Another parallel is that you do not have to consume ostentatiously in order to become obese. As Alex Tabarrok put it, "Obesity rates in the United States have increased dramatically in the past two decades -- so much so that manufacturers of everything from clothes to coffins are now super-sizing. But did you know that the entire increase can be explained by three Oreo cookies a day? The trouble is that calories accumulate so holding caloric expenditures constant even a small permanent increase in calories consumed can lead to serious weight gain over long periods of time."

Small changes in lifestyle can have large cumulative effects. A family that spends 92 percent of its after-tax income will accumulate substantial savings, while a family that spends 98 percent of its disposable income will not. On the surface, their lifestyles might not seem to differ, but eventually they will end up in very different circumstances.

Similarly, someone may consume 99 percent of the calories that her body needs each day, and someone else may consume 102 percent of the necessary calories. While they appear to be eating almost identical amounts, those two people will end up with very different body masses after several years.

What the Wise-Venti analysis of saving suggests is that wealth is determined less by earnings capacity and more by lifestyle choice. Thus, even if you believe that earnings capacity is given by luck or fixed by educational background, people within the middle class still have considerable leeway in determining their long-term financial status. The spenders will wind up with little wealth, and the savers will wind up with a lot.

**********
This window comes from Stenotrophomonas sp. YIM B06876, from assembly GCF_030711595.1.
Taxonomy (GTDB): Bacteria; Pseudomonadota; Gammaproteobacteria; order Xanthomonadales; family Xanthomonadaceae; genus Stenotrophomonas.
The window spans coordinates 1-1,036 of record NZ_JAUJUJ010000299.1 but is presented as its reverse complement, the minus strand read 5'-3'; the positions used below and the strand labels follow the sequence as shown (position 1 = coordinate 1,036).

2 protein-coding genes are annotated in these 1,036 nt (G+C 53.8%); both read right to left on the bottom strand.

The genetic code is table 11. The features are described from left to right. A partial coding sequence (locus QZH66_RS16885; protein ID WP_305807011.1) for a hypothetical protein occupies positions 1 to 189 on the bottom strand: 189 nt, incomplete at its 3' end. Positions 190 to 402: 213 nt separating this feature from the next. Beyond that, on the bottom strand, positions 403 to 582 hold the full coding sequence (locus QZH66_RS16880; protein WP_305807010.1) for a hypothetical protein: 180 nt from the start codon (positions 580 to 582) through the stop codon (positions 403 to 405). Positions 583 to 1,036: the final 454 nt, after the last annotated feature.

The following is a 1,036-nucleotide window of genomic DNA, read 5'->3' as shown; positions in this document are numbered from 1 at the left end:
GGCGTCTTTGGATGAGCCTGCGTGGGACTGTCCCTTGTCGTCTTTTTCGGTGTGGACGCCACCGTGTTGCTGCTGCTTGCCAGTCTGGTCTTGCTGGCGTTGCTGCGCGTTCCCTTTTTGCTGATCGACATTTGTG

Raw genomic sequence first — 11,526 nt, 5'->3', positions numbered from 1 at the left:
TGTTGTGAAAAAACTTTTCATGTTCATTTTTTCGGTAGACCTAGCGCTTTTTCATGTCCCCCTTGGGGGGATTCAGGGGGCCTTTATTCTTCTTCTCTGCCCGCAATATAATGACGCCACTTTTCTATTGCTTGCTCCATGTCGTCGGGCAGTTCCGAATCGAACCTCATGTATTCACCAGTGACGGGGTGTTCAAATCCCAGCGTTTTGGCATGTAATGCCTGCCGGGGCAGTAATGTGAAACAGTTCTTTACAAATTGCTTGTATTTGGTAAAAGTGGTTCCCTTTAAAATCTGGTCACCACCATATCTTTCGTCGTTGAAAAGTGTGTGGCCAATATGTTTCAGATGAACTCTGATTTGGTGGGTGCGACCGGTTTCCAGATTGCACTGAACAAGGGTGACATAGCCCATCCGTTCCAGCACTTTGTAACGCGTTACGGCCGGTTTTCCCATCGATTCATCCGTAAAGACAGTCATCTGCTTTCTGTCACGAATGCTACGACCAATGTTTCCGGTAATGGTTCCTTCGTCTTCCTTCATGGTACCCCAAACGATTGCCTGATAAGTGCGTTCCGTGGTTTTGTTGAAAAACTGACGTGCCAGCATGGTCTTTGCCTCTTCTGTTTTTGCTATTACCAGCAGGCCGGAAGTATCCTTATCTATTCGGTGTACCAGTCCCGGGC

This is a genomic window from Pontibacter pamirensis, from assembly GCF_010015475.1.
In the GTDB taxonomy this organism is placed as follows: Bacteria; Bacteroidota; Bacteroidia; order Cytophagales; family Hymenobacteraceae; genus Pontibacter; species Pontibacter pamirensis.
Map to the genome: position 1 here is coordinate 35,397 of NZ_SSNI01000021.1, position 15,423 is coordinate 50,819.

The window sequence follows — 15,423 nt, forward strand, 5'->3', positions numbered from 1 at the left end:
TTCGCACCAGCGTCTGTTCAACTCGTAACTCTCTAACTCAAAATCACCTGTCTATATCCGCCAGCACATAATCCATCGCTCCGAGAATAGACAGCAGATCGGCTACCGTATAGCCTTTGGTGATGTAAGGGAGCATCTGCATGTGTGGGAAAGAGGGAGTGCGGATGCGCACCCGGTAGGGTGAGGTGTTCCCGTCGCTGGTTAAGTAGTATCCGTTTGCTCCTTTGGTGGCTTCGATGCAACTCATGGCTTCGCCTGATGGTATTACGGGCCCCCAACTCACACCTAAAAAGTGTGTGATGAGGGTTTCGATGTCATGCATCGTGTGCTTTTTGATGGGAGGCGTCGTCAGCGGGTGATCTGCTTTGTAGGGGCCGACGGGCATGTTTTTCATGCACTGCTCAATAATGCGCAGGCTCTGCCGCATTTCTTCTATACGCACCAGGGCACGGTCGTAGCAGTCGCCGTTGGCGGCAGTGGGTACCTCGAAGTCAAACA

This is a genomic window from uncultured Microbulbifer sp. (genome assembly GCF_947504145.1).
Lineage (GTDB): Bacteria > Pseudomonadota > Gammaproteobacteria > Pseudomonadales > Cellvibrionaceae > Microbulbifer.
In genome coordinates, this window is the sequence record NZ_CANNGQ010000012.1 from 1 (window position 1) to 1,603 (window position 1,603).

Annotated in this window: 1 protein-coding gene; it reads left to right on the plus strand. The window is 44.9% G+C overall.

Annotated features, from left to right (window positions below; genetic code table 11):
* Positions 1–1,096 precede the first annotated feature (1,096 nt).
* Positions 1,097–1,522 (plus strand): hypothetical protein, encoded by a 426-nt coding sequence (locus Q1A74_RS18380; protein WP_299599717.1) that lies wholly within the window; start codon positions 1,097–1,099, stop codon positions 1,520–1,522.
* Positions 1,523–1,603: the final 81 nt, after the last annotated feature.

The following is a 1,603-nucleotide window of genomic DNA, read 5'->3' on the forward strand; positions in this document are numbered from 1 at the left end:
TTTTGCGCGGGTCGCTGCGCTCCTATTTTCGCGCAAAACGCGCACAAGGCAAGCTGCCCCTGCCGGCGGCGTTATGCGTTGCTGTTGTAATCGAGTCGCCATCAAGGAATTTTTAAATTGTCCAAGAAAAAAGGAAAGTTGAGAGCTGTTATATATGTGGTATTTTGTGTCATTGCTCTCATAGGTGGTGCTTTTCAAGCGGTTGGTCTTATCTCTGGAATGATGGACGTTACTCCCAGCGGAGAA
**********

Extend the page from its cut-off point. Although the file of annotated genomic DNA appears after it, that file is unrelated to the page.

For obesity, studies of identical twins demonstrate that there are genetic differences in our ability to burn calories. Nonetheless, for most people, the range of feasible lifestyle choices includes calorie consumption a little below or a little above that needed to maintain body weight, with the former leading to weight loss and the latter leading to weight gain. In other words, genetics notwithstanding, our choices do matter.

Cause, Effect and Government

I am no psychologist, but my amateur opinion is that in order to lose weight or save money you have to understand the cause-and-effect relationship between the choices you make and the outcomes that result. You are unlikely to change your lifestyle if you deny personal responsibility.

If Marie continues to believe that her weak financial position is because of her status as a single mom, then she will not make the decisions necessary to control her family budget. Only when she can face the connection between the daily extravagances in her spending and her need to ask friends for money will she be able to get her finances in order.

If you believe that your obesity is caused by corporate America or some other external force, then you probably will be less motivated to control your weight. Only if you are conscious of the connection between the small excess of calorie intake and weight gain are you likely to make the lifestyle changes needed to shed excess pounds.

Under these circumstances, politicians who take on middle-class squeeze or obesity as public policy issues may be causing harm. Sending out a message that government is the solution may serve to weaken the cause-effect connections that people need to make in order to solve what are fundamentally personal problems. The damage caused by exacerbating the cause-effect disconnect that weakens personal willpower may far exceed the benefits of whatever actual remedy the government is able to deliver.